Utah linebacker Devin Lloyd ready for football after weird, unprecedented offseason

Eighty percent of the University of Utah’s defensive starters from last season’s Pac-12 championship game are gone.

That includes the entire secondary, all of whom are on active NFL rosters or at least practice squads, and All-Pac-12 linebacker Francis Bernard, who latched on with the Dallas Cowboys practice squad last month.

With the Utes readying to open training camp Oct. 9 in advance of an abbreviated seven-game season, Devin Lloyd is all of a sudden an elder statesman as a redshirt junior linebacker.

There may be a lot of holes and a lot of question marks on the defensive side of the ball, but Lloyd, a first-time starter last season who finished with a team-high 91 tackles to go along with 6.5 sacks, is not one of them.

“For us, it’s not a matter of losing guys, it’s a matter of reloading,” Lloyd said Thursday on a Zoom call with reporters. “We have a lot of talent in the secondary, we have a lot of guys that have played in the front seven, we have guys all over who have playing experience. Yes, we only have two returning starters from last year, but at the same time, we have a lot of talent, a lot of guys who are hungry, and I don’t see why we couldn’t do what we did last year, but finish it this time.”

(Rick Egan | The Salt Lake Tribune) Utah Utah Utes linebacker Devin Lloyd (20) celebrates after a quarterback sack, in football action in the Alamo Bowl football game, between the Utes and the Texas Longhorns, in San Antonio, Tuesday, Dec. 31, 2019.

For Lloyd to arrive here, as the presumed leader of Utah’s usually-stout defense, he had to take a long, winding road this offseason.

The COVID-19 pandemic ended spring practice after three sessions during the first week of March. Football players did not start arriving back on campus in a voluntary capacity until mid-June. Since then, medical and testing protocols for student-athletes on the Salt Lake City campus have been strict, but, by all accounts, effective.

“I would say that we’ve done the best at that in the Pac-12, and probably in the nation,” Lloyd said. “It starts with our staff. I think all of our athletic personnel have done a great job with complying to all the rules and enforcing them. It’s just a testament to the team on how well they’ve just taken everything seriously.”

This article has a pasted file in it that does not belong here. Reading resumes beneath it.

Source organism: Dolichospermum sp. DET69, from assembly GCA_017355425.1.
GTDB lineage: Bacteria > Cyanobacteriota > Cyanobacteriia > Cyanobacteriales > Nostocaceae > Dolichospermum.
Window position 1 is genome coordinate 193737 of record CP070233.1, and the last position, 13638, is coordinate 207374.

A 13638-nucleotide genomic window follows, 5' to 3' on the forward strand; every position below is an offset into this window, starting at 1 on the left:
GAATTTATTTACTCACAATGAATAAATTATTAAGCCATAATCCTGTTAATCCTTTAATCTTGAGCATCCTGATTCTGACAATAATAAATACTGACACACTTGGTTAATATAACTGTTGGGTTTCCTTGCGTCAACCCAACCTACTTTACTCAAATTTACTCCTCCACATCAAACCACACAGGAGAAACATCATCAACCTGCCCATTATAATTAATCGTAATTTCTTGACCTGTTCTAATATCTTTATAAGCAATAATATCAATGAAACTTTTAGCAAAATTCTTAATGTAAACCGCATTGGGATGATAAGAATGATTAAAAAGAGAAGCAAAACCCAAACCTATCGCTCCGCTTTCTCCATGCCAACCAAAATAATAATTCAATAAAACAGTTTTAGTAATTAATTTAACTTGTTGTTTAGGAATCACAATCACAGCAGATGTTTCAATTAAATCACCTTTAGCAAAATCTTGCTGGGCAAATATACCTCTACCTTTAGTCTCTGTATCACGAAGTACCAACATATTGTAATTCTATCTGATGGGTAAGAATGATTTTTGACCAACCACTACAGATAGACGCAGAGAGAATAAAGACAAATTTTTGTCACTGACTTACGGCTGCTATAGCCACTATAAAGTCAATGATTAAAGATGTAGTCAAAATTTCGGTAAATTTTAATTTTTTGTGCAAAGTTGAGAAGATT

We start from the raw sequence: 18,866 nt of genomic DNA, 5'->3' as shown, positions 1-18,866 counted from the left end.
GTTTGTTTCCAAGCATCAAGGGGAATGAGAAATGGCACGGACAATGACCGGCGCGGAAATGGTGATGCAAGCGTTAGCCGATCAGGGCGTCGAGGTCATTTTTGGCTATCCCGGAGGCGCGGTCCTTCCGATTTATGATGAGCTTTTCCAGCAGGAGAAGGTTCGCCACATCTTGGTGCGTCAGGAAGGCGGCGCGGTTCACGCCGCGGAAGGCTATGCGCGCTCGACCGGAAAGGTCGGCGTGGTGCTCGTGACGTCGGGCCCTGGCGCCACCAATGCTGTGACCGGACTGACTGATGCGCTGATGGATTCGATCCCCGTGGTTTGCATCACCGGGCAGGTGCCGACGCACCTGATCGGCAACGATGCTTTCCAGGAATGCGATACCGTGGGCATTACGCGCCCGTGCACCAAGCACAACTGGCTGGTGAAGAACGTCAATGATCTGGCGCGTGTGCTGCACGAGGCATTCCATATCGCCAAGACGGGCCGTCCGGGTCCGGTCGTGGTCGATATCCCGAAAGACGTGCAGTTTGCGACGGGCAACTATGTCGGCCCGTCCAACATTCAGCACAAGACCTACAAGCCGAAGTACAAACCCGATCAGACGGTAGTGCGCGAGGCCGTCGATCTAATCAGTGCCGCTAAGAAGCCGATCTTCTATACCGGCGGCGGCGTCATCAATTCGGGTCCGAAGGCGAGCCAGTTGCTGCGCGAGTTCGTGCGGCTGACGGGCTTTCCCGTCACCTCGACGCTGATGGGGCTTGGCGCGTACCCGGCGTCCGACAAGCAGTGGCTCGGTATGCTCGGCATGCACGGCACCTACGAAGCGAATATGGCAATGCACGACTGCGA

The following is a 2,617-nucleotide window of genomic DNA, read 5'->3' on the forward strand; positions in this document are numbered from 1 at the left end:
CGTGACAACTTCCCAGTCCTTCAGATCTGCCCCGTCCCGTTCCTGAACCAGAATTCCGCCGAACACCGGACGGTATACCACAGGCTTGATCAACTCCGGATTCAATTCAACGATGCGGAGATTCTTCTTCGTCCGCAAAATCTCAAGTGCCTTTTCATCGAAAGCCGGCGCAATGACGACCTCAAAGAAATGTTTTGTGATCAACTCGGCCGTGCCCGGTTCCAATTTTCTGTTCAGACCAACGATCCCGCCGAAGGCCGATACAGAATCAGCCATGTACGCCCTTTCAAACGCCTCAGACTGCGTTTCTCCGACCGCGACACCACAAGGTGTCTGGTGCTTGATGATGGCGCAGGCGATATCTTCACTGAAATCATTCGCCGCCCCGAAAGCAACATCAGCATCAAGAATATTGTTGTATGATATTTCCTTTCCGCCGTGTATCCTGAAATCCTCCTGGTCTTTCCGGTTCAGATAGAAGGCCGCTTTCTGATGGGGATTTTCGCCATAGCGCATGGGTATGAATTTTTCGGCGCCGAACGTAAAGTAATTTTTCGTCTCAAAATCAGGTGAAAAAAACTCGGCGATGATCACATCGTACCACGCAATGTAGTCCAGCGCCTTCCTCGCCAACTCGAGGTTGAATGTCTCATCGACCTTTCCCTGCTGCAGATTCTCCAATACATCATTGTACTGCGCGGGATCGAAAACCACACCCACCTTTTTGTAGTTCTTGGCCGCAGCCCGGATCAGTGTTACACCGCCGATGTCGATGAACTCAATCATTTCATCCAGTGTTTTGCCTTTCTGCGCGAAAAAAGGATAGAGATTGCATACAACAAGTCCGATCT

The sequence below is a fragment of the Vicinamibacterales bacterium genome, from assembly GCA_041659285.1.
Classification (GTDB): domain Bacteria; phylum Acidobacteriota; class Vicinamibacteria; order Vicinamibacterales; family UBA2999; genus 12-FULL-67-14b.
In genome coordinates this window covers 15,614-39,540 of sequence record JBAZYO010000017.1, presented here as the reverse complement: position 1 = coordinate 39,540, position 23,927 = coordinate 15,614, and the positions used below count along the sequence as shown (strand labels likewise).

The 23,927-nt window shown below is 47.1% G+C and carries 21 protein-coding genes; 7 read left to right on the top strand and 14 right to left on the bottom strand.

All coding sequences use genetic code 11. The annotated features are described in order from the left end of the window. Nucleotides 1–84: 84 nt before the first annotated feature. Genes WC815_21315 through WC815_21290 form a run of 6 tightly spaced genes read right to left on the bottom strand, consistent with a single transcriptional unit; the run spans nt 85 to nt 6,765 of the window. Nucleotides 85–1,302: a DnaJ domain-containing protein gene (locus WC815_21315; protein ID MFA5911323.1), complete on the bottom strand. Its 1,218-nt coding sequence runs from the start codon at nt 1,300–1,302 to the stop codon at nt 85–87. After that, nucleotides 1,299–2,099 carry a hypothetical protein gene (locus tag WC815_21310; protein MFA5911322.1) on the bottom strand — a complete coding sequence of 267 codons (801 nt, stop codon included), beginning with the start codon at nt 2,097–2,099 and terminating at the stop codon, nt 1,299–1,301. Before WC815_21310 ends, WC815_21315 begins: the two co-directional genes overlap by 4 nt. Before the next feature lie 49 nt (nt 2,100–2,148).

In between the pandemic, student-athletes by and large had an awakening over the summer, realizing that, in the age of social media, their voices can help affect positive change.

Positive change in terms of racial equality and police violence, which have been significant topics of national conversation in recent months in the wake of the murders of George Floyd and Breonna Taylor.

Racial injustice, not to mention compensation and player safety, were at the forefront of the #WeAreUnited movement, a player-fueled push to boycott games if the Pac-12 did not meet certain demands.

Last month, Lloyd was at the front of a Utah player-led march to the state capitol, which included speeches and conversations about racial injustice. Lloyd gave a speech, as did other outspoken Utes, including redshirt junior offensive lineman Nick Ford, Utah’s de facto #WeAreUnited spokesman, and redshirt junior running back TJ Green.

“I think, first off, my team and myself have just tried to use our platform, try to use our voices for the better,” Lloyd said. “We want to get out and basically speak about how we feel, whether it has to do with equality, racism, police brutality, anything. We feel that now is the time for our voices to be heard as student-athletes and use our platform for what is right, that was the biggest thing.”

With COVID issues remaining prevalent, upwards of 150 FBS players nationwide have opted out of the 2020 season, many of those choosing to begin preparations for next spring’s NFL Draft. As a redshirt junior, Lloyd is draft-eligible and could have made a case to be selected despite only 14 starts in his career.

Lloyd made it clear Thursday that he never thought about opting out. Instead, he is choosing to embrace this weird, winding 2020 season, even if it is only seven games, which is fewer than the rest of the Power Five conferences are planning to play.

“I’d much rather be playing seven and contending for a Pac-12 championship and a national championship instead of sitting at home and waiting until next year,” Lloyd said. “I’m blessed that we have the opportunity to play those games and we’re going to take full advantage of them.”